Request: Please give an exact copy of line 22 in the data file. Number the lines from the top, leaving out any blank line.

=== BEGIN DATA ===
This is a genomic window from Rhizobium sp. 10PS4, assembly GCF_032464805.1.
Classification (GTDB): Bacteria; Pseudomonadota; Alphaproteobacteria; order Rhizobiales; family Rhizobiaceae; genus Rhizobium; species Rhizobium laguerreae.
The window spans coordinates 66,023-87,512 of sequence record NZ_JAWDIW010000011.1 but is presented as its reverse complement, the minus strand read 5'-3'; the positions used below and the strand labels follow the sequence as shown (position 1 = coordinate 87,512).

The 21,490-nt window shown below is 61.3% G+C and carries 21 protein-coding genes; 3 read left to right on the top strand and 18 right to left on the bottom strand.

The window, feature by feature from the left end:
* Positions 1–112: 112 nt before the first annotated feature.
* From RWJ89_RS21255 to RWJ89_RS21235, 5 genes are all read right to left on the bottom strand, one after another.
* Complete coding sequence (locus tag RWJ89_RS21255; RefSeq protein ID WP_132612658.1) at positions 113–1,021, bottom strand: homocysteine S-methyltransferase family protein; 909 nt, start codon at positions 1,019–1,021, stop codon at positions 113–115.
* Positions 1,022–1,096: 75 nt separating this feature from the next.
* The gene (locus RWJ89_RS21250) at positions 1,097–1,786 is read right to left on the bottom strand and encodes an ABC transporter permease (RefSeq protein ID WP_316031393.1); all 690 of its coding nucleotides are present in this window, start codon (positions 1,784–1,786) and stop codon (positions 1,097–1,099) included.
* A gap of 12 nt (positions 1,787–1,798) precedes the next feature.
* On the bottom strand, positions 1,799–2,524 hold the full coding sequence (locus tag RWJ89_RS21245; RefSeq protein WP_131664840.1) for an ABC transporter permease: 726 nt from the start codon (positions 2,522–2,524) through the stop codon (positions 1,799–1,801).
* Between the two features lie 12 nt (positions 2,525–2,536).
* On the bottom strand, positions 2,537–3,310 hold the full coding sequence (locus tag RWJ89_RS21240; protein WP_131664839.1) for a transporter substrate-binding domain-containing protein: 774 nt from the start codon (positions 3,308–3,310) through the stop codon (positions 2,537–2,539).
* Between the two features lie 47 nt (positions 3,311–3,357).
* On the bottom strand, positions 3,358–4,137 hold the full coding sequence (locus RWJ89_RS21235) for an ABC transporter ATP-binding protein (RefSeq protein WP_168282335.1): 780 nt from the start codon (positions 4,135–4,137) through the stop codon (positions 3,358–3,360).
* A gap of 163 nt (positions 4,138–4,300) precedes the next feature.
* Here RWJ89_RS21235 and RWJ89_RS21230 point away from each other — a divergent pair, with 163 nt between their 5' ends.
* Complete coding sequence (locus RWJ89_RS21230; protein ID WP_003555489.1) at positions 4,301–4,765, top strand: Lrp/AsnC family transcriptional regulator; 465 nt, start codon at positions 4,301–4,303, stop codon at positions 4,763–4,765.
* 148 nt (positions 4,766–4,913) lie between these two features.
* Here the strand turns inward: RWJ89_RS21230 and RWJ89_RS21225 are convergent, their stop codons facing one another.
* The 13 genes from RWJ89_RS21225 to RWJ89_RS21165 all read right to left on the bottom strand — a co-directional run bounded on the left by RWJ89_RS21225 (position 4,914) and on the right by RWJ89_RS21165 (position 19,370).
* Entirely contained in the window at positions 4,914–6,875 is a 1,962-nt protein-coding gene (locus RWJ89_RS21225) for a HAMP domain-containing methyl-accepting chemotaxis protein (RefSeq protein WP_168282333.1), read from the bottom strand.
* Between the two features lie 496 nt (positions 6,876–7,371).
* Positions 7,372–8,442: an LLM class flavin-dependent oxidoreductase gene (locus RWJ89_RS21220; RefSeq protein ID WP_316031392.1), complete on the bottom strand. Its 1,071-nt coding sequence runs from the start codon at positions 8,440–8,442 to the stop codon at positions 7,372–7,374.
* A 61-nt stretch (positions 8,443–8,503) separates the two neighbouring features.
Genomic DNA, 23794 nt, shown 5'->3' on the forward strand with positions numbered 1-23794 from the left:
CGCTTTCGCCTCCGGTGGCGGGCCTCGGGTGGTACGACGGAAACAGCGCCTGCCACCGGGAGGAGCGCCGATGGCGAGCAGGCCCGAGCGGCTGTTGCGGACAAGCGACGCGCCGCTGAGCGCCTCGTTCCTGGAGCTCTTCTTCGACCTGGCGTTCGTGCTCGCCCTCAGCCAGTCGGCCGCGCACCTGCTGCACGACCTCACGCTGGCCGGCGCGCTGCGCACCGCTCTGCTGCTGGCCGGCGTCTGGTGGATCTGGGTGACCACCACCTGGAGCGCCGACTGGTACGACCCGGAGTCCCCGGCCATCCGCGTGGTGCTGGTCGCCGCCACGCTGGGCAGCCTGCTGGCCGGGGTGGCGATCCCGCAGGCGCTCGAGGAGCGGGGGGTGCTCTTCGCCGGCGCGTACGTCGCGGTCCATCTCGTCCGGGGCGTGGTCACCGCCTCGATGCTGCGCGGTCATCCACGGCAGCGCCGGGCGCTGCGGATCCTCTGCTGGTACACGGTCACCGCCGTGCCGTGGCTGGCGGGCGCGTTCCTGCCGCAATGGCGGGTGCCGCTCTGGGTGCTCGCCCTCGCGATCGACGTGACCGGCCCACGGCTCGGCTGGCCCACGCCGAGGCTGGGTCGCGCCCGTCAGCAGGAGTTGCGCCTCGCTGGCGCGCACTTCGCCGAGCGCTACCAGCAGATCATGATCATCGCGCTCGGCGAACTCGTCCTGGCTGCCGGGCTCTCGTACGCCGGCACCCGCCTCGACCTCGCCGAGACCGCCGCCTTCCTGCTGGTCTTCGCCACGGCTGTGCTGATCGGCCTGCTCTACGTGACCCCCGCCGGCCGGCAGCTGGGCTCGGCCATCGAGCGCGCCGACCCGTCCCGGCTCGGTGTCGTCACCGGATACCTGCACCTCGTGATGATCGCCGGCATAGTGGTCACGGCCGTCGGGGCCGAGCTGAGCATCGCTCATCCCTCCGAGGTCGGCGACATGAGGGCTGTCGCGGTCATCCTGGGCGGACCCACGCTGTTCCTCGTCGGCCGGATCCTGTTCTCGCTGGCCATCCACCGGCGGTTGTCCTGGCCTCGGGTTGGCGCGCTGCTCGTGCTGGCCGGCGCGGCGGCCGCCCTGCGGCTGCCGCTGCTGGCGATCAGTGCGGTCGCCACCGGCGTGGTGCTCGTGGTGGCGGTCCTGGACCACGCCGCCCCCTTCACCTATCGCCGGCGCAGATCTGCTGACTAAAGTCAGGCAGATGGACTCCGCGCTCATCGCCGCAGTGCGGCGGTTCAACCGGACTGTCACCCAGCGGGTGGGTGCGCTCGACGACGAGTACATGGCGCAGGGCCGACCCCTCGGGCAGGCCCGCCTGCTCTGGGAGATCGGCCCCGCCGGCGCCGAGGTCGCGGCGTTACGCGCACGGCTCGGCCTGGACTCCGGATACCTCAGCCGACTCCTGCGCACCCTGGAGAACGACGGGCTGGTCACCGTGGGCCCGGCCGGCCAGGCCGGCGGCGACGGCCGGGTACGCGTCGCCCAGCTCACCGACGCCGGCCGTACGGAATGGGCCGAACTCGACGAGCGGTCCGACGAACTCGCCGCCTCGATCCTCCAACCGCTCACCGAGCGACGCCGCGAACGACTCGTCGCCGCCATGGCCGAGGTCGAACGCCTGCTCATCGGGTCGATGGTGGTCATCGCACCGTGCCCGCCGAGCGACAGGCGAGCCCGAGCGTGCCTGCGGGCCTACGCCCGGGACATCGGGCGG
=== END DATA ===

* The 13 genes from RWJ89_RS21225 to RWJ89_RS21165 all read right to left on the bottom strand — a co-directional run bounded on the left by RWJ89_RS21225 (position 4,914) and on the right by RWJ89_RS21165 (position 19,370).